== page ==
Through the creative industries, states have an opportunity to create jobs, attract investments, generate tax revenues, and stimulate local economies through tourism and consumer purchases.
Arts and culture are important to state economies. Arts and culture-related industries, also known as “creative industries,” provide direct economic benefits to states and communities: They create jobs, attract investments, generate tax revenues, and stimulate local economies through tourism and consumer purchases. These industries also provide an array of other benefits, such as infusing other industries with creative insight for their products and services and preparing workers to participate in the contemporary workforce. In addition, because they enhance quality of life, the arts and culture are an important complement to community development, enriching local amenities and attracting young professionals to an area. Governors increasingly recognize the importance of the creative sector to their states’ economy and ability to compete in the global marketplace. A number of factors underscore the connection between economic competitiveness and creativity. For example:
- Creative and new media industries are growing in number and playing increasingly prominent economic and social roles;
- Companies’ decisions about where to locate their businesses often are influenced by factors such as the ready availability of a creative workforce and the quality of life available to employees;
- Arts and culture can play a major role in community development and redevelopment by creating new jobs as well as fostering an environment and amenities that attract talented young workers; and
- Tourism centered on arts and culture can contribute to state and local economic growth by providing a diversified and sustainable means for creating jobs and attracting revenue.
From the work of nonprofit arts agencies to the impact of cultural tourism, it is clear that the creative sector is important to state economies all across the country. The creative industry in Arkansas, for example, employs nearly 27,000 individuals and generates $927 million in personal income for Arkansas citizens. Creative enterprises are the state’s third largest employer—after transport and logistics and perishable and processed foods. In North Carolina, the wages and income of workers employed by creative industries infused $3.9 billion into the state’s economy in 2006. And in Massachusetts, the 17.6 percent yearly growth of the cultural sector contributed $4.23 billion to the state’s economy.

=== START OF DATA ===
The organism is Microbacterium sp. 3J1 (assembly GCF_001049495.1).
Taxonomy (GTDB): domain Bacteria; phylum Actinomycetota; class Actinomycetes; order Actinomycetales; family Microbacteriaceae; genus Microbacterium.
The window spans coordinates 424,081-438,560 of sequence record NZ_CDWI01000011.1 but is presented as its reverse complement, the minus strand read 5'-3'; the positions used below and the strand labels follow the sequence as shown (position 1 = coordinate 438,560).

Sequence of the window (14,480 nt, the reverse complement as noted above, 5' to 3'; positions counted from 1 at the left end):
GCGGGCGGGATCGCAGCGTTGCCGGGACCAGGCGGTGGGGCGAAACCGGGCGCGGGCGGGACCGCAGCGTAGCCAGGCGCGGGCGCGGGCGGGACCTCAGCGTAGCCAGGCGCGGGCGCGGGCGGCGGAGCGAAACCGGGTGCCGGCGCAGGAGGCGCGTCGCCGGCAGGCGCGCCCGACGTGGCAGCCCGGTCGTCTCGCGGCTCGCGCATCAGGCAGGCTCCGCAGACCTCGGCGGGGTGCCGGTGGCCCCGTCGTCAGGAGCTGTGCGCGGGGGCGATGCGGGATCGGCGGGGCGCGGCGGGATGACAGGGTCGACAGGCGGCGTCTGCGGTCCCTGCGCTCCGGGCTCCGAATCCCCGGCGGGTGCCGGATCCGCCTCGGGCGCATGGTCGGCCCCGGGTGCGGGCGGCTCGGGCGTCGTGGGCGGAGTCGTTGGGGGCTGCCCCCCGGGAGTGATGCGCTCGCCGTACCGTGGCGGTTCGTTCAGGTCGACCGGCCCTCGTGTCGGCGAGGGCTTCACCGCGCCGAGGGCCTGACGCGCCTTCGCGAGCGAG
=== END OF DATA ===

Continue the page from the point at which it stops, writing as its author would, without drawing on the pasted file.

To help their states realize the full potential and economic benefits of the arts and culture sector, governors must identify the pivotal creative industries or clusters in the state. Then, they can adopt strategies that support and strengthen these industries. These include offering incentives targeted at the arts and culture sectors as well as development initiatives, entrepreneurial training, marketing programs, or public-private collaborations to encourage growth and invest in specific creative clusters. Michigan, for example, has enacted a comprehensive incentive program, which includes tax credits, designed to entice film projects to locate in the state. Kentucky offers a Craft Marketing Program that provides business and product development services to participating artists and helps market their work both inside and outside the state.
In addition, some states are encouraging collaborations between artists, designers, and product engineers in a variety of manufacturing and high-tech industries. In California, for example, The University of California Santa Cruz has partnered with local industry and the city of Santa Cruz to establish the Santa Cruz Design Innovation Center. The center’s goal is to leverage local design talent to grow design-based business and attract new businesses to the area. Such collaborations stimulate new thinking, encourage new product development, and make the most of a state’s collective creative and business resources.
The creative industries offer numerous benefits to state economies, and states have an opportunity to both improve livability and boost state and local economies by investing in the arts and culture. This report offers insights and examples from states across the country to help governors incorporate the arts and culture into state economic development strategies. In particular, this report provides governors with tips on how to understand and measure their creative industries, develop plans to capitalize on the benefits of those industries, and provide support that helps sustain the contributions of the arts and culture sector. It also
explores the arts and culture in the context of their contributions to local community development and state tourism, providing information on how states can incorporate these aspects into their overall economic development strategies.